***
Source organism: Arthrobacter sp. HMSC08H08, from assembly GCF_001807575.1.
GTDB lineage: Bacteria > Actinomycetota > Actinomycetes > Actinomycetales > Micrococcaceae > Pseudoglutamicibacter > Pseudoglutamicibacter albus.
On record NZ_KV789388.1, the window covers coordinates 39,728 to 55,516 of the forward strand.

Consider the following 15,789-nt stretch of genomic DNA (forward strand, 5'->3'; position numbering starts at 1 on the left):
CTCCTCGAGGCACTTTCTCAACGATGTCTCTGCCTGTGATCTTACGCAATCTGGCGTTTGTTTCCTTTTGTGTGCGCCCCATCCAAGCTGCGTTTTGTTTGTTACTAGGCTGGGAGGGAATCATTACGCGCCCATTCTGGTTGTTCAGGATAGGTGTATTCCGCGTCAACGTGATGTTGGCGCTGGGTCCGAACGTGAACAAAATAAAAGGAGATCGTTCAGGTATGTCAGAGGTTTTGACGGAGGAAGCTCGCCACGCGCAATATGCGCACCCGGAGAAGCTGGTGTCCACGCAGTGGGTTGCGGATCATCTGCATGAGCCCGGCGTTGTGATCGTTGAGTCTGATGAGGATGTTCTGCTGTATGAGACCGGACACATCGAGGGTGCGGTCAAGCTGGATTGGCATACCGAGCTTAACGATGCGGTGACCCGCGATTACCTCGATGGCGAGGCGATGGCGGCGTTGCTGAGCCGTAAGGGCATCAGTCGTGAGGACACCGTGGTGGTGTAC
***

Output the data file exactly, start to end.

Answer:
Source organism: Arthrobacter sp. HMSC08H08, from assembly GCF_001807575.1.
GTDB lineage: Bacteria > Actinomycetota > Actinomycetes > Actinomycetales > Micrococcaceae > Pseudoglutamicibacter > Pseudoglutamicibacter albus.
On record NZ_KV789388.1, the window covers coordinates 39,728 to 55,516 of the forward strand.

Consider the following 15,789-nt stretch of genomic DNA (forward strand, 5'->3'; position numbering starts at 1 on the left):
CTCCTCGAGGCACTTTCTCAACGATGTCTCTGCCTGTGATCTTACGCAATCTGGCGTTTGTTTCCTTTTGTGTGCGCCCCATCCAAGCTGCGTTTTGTTTGTTACTAGGCTGGGAGGGAATCATTACGCGCCCATTCTGGTTGTTCAGGATAGGTGTATTCCGCGTCAACGTGATGTTGGCGCTGGGTCCGAACGTGAACAAAATAAAAGGAGATCGTTCAGGTATGTCAGAGGTTTTGACGGAGGAAGCTCGCCACGCGCAATATGCGCACCCGGAGAAGCTGGTGTCCACGCAGTGGGTTGCGGATCATCTGCATGAGCCCGGCGTTGTGATCGTTGAGTCTGATGAGGATGTTCTGCTGTATGAGACCGGACACATCGAGGGTGCGGTCAAGCTGGATTGGCATACCGAGCTTAACGATGCGGTGACCCGCGATTACCTCGATGGCGAGGCGATGGCGGCGTTGCTGAGCCGTAAGGGCATCAGTCGTGAGGACACCGTGGTGGTGTAC